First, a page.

However, some international filings aren’t included in any of the relief and aren’t eligible for the deadline postponement. This includes Form 3520-A, which was due on March 15, 2020 (but the owner may be able to file a substitute Form 3520-A under the extended due dates discussed above), and FinCEN Form 114 (but general rules provides an automatic extension to October 15). 

On March 30, the IRS announced that FACTA Reports filed on Form 8966 will automatically receive an automatic extension from March 31 to July 15. 

State returns and payments 

Many states and local authorities have followed the IRS’ lead to provide filing and payment relief to taxpayers. However, many of these actions were based on the federal extensions in place prior to Notice 2020-23. These states and local authorities may have to take separate action to conform to the broader IRS extension rules now applicable. For example, if a state originally didn’t postpone its second quarter estimated payment from June 15 to July 15, it may have to take separate action to follow the updated federal postponement. States will likely not uniformly follow the federal guidance so it’s likely that a multistate taxpayer will have a patchwork of due dates to manage with respect to 2019 tax filings and first and second quarter estimated tax payments. 

See our COVID-19: State and local tax update for a state-by-state analysis of due date and payment postponements. 

Excise taxes 

On March 31, Secretary Mnuchin announced a tax payment due date extension for wine, beer, distilled spirits, tobacco products, firearms, and ammunition excise taxes. Specifically, the tax payment postponement for these excise taxes applies to any tax payment or operational report with a due date falling on or after March 1 through July 1. Interest and penalties won’t apply when the payments are made within 90 days of the original due date.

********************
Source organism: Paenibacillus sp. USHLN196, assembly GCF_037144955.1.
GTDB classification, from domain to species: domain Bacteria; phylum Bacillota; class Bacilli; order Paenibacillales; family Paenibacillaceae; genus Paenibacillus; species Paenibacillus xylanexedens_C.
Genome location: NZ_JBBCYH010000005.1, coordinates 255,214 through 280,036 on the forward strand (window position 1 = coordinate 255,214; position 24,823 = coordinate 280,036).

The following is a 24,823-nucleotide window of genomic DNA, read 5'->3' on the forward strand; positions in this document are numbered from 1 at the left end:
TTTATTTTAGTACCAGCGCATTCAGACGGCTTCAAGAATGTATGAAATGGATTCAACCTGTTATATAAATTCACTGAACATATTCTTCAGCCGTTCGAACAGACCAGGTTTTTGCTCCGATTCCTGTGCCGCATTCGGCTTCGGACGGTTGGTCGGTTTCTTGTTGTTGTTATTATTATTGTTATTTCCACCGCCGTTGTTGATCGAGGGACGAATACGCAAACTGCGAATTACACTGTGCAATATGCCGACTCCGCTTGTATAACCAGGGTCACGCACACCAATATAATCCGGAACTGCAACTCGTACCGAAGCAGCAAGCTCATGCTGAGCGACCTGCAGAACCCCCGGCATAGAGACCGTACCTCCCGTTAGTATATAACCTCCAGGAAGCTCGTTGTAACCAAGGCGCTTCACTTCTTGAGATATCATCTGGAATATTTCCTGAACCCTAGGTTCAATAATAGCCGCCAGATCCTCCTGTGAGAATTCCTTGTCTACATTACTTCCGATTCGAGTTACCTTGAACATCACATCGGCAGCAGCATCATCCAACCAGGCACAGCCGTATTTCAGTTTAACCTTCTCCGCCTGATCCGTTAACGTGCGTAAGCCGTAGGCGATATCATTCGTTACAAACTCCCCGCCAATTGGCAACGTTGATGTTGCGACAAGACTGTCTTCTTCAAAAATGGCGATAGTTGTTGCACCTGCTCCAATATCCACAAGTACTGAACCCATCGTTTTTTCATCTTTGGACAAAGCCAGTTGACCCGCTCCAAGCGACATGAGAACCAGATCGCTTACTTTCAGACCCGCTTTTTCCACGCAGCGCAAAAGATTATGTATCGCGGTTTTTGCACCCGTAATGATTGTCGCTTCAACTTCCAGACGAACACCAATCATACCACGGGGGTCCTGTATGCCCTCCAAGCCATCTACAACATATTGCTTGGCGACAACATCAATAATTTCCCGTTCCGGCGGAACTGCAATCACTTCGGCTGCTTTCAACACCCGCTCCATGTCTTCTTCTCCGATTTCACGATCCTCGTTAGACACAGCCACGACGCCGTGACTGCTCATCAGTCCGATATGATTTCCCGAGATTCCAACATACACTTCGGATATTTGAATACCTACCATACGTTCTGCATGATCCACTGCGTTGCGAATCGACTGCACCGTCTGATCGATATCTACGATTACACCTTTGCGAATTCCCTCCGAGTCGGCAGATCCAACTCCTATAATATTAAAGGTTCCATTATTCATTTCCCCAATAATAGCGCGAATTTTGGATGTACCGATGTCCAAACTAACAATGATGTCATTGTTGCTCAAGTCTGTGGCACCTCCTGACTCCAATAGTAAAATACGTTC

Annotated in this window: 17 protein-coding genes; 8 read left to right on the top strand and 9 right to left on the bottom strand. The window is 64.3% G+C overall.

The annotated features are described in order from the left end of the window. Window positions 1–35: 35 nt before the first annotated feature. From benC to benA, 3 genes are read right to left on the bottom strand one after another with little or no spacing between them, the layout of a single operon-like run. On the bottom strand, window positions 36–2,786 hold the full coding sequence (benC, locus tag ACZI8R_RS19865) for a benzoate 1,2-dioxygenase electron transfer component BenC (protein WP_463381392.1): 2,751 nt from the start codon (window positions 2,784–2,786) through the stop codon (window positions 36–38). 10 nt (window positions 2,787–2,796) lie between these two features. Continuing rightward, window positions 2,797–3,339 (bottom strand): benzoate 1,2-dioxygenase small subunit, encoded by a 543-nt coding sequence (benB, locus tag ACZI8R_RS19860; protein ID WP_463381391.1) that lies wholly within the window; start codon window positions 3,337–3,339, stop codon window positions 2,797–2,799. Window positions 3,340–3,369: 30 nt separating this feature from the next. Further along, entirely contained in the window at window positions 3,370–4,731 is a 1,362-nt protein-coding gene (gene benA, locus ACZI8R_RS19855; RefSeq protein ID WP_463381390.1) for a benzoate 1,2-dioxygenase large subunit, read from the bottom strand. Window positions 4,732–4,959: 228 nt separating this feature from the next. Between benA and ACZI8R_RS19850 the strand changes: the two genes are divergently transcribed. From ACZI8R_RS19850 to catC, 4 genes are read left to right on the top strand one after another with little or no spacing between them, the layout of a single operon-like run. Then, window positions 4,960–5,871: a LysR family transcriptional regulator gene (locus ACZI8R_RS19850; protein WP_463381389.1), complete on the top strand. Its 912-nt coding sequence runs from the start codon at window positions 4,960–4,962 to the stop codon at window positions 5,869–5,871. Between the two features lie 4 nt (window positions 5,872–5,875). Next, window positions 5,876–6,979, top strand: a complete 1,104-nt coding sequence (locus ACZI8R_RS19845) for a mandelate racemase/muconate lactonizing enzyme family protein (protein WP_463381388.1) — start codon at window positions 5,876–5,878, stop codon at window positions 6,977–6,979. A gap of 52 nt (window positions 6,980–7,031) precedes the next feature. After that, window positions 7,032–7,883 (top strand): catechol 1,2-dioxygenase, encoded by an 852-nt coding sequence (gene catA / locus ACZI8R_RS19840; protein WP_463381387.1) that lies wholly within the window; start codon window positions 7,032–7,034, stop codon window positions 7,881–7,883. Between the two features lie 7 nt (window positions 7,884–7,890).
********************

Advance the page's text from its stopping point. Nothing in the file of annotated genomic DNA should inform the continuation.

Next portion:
IRS collection and assessment activities suspended or postponed 

On March 30, the IRS announced that it’s suspending certain collection activities until July 15. IRS employees were advised to generally not meet with taxpayers or their representatives, issue final notices or warn of enforcement action, request new Notices of Federal Tax Lien, issue levies, schedule or take seizure action, issue summonses to the taxpayer or third parties, send letters proposing the investigation and assessment of the Trust Fund Recovery Penalty (TFRP), or pursue civil suit proceedings. In addition, the guidance also noted that the IRS had already suspended automated levy programs. 

IRS collection agents are permitted to continue making taxpayer contacts, primarily through initial contacts by telephone, but are required to make such contacts with “caution and extreme sensitivity to the taxpayer’s personal circumstances.” In addition, IRS agents are permitted to continue to request that taxpayers provide documentation, may establish new installment agreements, and may determine that taxpayers are “currently-not-collectible.”